LONGITUDINAL STUDY OF AUSTRALIAN CHILDRENDATA ITEMS
LSAC Project Manager
Australian Institute of Family Studies
Level 20, 485 La Trobe Street
Melbourne, Vic. 3000
Telephone 1800 352 275.
Growing Up in Australia (The Longitudinal Study of Australian Children), gathers information about two cohorts of children at two-yearly intervals. The first cohort of 5000 children aged less than 12 months in 2003–04 will be followed until they reach 6 to 7 years of age, and the second cohort comprising 5000 children aged 4-5 years in 2003–04 will be followed until they reach 10 or 11 years of age. Data from the survey are being used to examine topical issues of social and family policy relevance and explore family and social issues relevant to children's development, and address a range of research questions about health, education, child-care, family functioning, child functioning and socio-demographics. Each wave of information-gathering involves some psychometric assessment of children, related to language development.
The sample is broadly representative of all Australian children (citizens and permanent residents) in each of two selected age cohorts: children born between March 2003 and February 2004 (infants at the commencement of the study) and children born between March 1999 and February 2000 (children aged 4-5 years at the commencement of the study). Children in some remote parts of Australia were excluded.
While the child is the primary interest, respondents also include parents, child carers, preschool and school teachers, and the children themselves.
Frequency of Collection
This survey is longitudinal. Data are collected from the two cohorts every two years, until 2010, possibly beyond.
Method of collection
An initial sample was selected from the Health Insurance Commission's Medicare database. The primary data collection method for Wave 1 was a face-to-face interview with the child's main parent (Parent 1). Data collection also included two time-use dairies, to be completed by parents in respect of the child's activities, in two twenty-four hour periods. The interviewer also made some observations, and, if parental agreement was attained, a questionnaire was sent to a carer or teacher. Wave 1 data were collected by private social research companies.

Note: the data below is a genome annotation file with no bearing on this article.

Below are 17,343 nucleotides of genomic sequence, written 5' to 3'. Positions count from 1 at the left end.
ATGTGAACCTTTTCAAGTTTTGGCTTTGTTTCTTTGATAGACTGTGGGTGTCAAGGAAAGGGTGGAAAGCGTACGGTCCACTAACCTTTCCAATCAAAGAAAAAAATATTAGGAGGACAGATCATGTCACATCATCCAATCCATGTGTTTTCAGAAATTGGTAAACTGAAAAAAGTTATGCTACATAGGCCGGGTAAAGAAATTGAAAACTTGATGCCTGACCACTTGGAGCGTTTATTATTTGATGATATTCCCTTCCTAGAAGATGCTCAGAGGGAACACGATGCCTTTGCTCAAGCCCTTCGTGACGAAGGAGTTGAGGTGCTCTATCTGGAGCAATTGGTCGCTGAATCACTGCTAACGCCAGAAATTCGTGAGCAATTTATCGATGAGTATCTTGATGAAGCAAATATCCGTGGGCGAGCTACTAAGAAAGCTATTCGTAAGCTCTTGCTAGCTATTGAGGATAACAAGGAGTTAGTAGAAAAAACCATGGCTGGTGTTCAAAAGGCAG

Wave 2 and subsequent data collection are being undertaken by the Australian Bureau of Statistics. Data collection for Wave 2 was completed in early 2007 and Wave 3 data collection was completed in late 2008. Development is underway for the Wave 4 data collection, to take place over 2009–2010. The primary data collection method of a face-to-face interview with the child's main parent (Parent 1) will continue with self-completed forms for parents and teachers as before; and a computer assisted telephone interview (CATI) for the child's parent living elsewhere.
Selected results of Wave 1 data collection were released in May 2005.
Selected results of Wave 2 data collection were included in the 2006–07 Growing Up in Australia Annual Report, which was released in June 2008.
Growing Up in Australia 2006–07 Annual Report Australian Institute of Family Studies, Melbourne
Growing Up in Australia 2005–06 Annual Report Australian Institute of Family Studies, Melbourne
Growing Up in Australia 2004 Annual Report Australian Institute of Family Studies, Melbourne
Growing Up in Australia (Newsletter) Australian Institute of Family Studies, Melbourne.
Further information about these and other publications is available on the Australian Institute of Family Studies website.
Data are available for Australia, states, and territories.
Further information about confidentialised data sets, user support services, including a Data Users Guide, technical papers, and data dictionary are available on the study website, http://www.aifs.gov.au/growingup.
A television program, Life at 3, was screened on ABC TV in October 2008, drawing on the Growing Up in Australia study.It examined the factors that impact on the lives of a group of children and their families. More information is available at the AIFS website.
Children: sex and age
Parents: sex and age
Parents' ethnic background: country of birth, language
Home education environment
Expectations about education
Learning and cognitive outcomes
Approach to learning
Early language and communication
Education and care choices
Time in care
This longitudinal survey commenced in 2004.
This page last updated 4 June 2009